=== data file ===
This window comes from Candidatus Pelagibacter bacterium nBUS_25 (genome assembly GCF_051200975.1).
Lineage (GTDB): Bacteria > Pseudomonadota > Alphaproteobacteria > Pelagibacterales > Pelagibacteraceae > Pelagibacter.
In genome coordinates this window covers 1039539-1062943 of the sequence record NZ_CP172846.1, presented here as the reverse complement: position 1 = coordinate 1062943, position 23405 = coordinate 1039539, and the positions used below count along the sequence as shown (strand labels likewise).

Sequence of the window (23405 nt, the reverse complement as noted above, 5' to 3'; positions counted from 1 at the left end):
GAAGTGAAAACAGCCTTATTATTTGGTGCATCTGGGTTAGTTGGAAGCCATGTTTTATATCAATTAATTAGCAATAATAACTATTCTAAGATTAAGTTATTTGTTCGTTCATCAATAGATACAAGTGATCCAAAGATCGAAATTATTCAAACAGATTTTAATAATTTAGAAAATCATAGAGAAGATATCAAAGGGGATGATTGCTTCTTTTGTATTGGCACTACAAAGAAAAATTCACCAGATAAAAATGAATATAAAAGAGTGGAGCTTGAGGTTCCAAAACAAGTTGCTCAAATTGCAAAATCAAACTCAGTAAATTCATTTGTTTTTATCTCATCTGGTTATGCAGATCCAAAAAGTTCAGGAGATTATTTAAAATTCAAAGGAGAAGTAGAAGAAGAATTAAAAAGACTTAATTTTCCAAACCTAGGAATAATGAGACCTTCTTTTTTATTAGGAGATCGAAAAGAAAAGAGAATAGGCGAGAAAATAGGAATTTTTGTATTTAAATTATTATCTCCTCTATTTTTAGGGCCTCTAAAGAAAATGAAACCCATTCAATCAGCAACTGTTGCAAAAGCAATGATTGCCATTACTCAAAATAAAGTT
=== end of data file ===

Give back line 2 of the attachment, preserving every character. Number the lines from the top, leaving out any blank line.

Lineage (GTDB): Bacteria > Pseudomonadota > Alphaproteobacteria > Pelagibacterales > Pelagibacteraceae > Pelagibacter.